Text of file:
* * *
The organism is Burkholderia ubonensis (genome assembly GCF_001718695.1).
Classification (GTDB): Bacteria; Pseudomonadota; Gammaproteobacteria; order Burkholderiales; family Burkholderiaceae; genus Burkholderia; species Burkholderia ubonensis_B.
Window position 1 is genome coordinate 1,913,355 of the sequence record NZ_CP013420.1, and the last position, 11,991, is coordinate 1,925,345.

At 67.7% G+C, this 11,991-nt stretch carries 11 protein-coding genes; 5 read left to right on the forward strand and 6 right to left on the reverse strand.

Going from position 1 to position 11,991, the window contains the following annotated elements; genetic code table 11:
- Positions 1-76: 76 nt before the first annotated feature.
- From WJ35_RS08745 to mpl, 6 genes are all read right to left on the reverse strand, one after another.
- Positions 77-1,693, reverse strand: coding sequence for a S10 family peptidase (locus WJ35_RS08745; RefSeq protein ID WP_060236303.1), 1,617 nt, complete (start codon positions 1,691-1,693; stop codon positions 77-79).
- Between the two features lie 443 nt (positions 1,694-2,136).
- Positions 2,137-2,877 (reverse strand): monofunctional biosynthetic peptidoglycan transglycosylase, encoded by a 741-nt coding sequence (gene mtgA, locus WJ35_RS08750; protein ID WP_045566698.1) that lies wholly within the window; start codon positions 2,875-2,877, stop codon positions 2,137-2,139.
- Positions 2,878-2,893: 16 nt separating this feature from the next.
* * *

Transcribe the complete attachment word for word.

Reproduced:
The organism is Burkholderia ubonensis (genome assembly GCF_001718695.1).
Classification (GTDB): Bacteria; Pseudomonadota; Gammaproteobacteria; order Burkholderiales; family Burkholderiaceae; genus Burkholderia; species Burkholderia ubonensis_B.
Window position 1 is genome coordinate 1,913,355 of the sequence record NZ_CP013420.1, and the last position, 11,991, is coordinate 1,925,345.

At 67.7% G+C, this 11,991-nt stretch carries 11 protein-coding genes; 5 read left to right on the forward strand and 6 right to left on the reverse strand.

Going from position 1 to position 11,991, the window contains the following annotated elements; genetic code table 11:
- Positions 1-76: 76 nt before the first annotated feature.
- From WJ35_RS08745 to mpl, 6 genes are all read right to left on the reverse strand, one after another.
- Positions 77-1,693, reverse strand: coding sequence for a S10 family peptidase (locus WJ35_RS08745; RefSeq protein ID WP_060236303.1), 1,617 nt, complete (start codon positions 1,691-1,693; stop codon positions 77-79).
- Between the two features lie 443 nt (positions 1,694-2,136).
- Positions 2,137-2,877 (reverse strand): monofunctional biosynthetic peptidoglycan transglycosylase, encoded by a 741-nt coding sequence (gene mtgA, locus WJ35_RS08750; protein ID WP_045566698.1) that lies wholly within the window; start codon positions 2,875-2,877, stop codon positions 2,137-2,139.
- Positions 2,878-2,893: 16 nt separating this feature from the next.